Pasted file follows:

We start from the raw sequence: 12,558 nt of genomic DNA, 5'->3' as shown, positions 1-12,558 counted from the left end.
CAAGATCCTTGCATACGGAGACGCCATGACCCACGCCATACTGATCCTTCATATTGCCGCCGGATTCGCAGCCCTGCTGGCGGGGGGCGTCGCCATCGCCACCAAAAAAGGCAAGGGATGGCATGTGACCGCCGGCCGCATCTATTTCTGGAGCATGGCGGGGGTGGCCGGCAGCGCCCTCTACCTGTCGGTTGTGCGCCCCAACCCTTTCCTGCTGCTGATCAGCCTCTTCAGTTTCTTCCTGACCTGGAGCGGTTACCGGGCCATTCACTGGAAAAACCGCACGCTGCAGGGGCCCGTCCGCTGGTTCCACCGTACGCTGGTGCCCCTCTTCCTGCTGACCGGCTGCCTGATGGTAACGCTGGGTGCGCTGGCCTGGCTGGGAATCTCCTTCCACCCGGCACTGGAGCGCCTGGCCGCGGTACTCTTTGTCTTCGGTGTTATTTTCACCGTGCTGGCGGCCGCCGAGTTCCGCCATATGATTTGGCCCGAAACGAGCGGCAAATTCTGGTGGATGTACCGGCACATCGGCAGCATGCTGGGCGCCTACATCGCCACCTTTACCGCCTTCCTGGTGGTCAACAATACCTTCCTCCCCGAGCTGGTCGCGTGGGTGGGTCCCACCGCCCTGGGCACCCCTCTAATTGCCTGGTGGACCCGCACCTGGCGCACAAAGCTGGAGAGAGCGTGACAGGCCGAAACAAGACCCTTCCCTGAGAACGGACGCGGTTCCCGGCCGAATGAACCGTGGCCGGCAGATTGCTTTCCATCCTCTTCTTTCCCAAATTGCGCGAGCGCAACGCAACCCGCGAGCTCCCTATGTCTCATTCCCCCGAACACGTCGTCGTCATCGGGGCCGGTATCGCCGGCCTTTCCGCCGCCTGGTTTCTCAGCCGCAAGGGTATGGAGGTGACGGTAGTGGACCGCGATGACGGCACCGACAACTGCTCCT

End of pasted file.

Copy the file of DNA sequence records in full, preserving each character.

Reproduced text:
We start from the raw sequence: 12,558 nt of genomic DNA, 5'->3' as shown, positions 1-12,558 counted from the left end.
CAAGATCCTTGCATACGGAGACGCCATGACCCACGCCATACTGATCCTTCATATTGCCGCCGGATTCGCAGCCCTGCTGGCGGGGGGCGTCGCCATCGCCACCAAAAAAGGCAAGGGATGGCATGTGACCGCCGGCCGCATCTATTTCTGGAGCATGGCGGGGGTGGCCGGCAGCGCCCTCTACCTGTCGGTTGTGCGCCCCAACCCTTTCCTGCTGCTGATCAGCCTCTTCAGTTTCTTCCTGACCTGGAGCGGTTACCGGGCCATTCACTGGAAAAACCGCACGCTGCAGGGGCCCGTCCGCTGGTTCCACCGTACGCTGGTGCCCCTCTTCCTGCTGACCGGCTGCCTGATGGTAACGCTGGGTGCGCTGGCCTGGCTGGGAATCTCCTTCCACCCGGCACTGGAGCGCCTGGCCGCGGTACTCTTTGTCTTCGGTGTTATTTTCACCGTGCTGGCGGCCGCCGAGTTCCGCCATATGATTTGGCCCGAAACGAGCGGCAAATTCTGGTGGATGTACCGGCACATCGGCAGCATGCTGGGCGCCTACATCGCCACCTTTACCGCCTTCCTGGTGGTCAACAATACCTTCCTCCCCGAGCTGGTCGCGTGGGTGGGTCCCACCGCCCTGGGCACCCCTCTAATTGCCTGGTGGACCCGCACCTGGCGCACAAAGCTGGAGAGAGCGTGACAGGCCGAAACAAGACCCTTCCCTGAGAACGGACGCGGTTCCCGGCCGAATGAACCGTGGCCGGCAGATTGCTTTCCATCCTCTTCTTTCCCAAATTGCGCGAGCGCAACGCAACCCGCGAGCTCCCTATGTCTCATTCCCCCGAACACGTCGTCGTCATCGGGGCCGGTATCGCCGGCCTTTCCGCCGCCTGGTTTCTCAGCCGCAAGGGTATGGAGGTGACGGTAGTGGACCGCGATGACGGCACCGACAACTGCTCCT